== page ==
Education and Workforce Committee

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Chair: David Warnock, Managing Partner, Camden Partners

Staff: Brian Levine, 410-727-2820

Description: The Education and Workforce Committee seeks to identify, support and promote programs, policies and new training and educational initiatives, including Science, Technology, Engineering and Math (STEM) and vocational programs, designed to ensure an educated, well-trained and highly-skilled workforce that meets the needs of the Baltimore region’s diverse industries.

Membership: Membership in the Education and Workforce Committee is open to all GBC members.


2018 Education and Workforce Committee news:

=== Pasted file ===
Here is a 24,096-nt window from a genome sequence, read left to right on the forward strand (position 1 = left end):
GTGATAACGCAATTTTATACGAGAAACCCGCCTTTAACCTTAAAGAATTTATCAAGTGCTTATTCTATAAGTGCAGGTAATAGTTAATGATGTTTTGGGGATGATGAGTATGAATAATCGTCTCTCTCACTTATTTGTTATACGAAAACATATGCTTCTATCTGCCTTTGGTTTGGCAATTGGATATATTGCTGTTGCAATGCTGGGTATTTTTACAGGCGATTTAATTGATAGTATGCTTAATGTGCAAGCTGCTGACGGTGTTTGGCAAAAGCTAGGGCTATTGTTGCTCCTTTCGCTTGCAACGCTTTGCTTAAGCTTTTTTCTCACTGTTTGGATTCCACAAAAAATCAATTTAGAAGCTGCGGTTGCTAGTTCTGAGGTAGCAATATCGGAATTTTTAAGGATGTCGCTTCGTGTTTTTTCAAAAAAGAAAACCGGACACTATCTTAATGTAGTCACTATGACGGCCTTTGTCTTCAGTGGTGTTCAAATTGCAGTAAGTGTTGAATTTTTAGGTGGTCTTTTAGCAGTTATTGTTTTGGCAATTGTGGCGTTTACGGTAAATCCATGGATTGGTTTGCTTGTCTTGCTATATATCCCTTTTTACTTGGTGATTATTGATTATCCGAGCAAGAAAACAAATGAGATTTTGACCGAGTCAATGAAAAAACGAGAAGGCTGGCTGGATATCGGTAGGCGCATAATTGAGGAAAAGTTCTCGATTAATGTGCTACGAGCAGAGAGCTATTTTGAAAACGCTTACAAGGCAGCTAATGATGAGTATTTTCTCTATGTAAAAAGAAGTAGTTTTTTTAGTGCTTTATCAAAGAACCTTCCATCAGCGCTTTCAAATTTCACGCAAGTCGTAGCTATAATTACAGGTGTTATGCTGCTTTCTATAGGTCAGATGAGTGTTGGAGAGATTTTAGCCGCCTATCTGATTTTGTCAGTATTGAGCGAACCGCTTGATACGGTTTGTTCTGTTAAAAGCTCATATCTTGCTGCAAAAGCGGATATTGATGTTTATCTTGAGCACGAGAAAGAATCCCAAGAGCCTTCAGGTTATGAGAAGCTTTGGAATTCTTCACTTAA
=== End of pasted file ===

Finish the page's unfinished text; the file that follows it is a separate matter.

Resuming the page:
The GBC Education and Workforce Committee convened on February 8, 2018 to hear two presentations. First, Michael Thomas, Vice President for Workforce Development and Continuing Education for Baltimore City Community College (BCCC), discussed the institution’s efforts to provide for the training and workforce development needs of the region. BCCC plays an important role in meeting Baltimore City’s current and future workforce needs.

The Committee also received a presentation from two members of Governor Larry Hogan’s Legislative Office, Keiffer Mitchell, Special Advisor, and Ali Keane, Deputy Legislative Officer. Mitchell discussed Governor Hogan’s education and workforce priorities and accomplishments, including a Fiscal Year 2019 budget pending in the Maryland General Assembly that provides $6.5 billion for K-12 education. Keane briefed the Committee on the Governor’s legislative agenda for education and workforce. She focused on SB300 and HB350, which are identical bills entitled “Achieving Computer Science Collaborations for Employing Students Statewide (ACCESS) Act of 2018”, which seek to implement a computer science curriculum in Maryland public schools.

2017 Education and Workforce Committee news: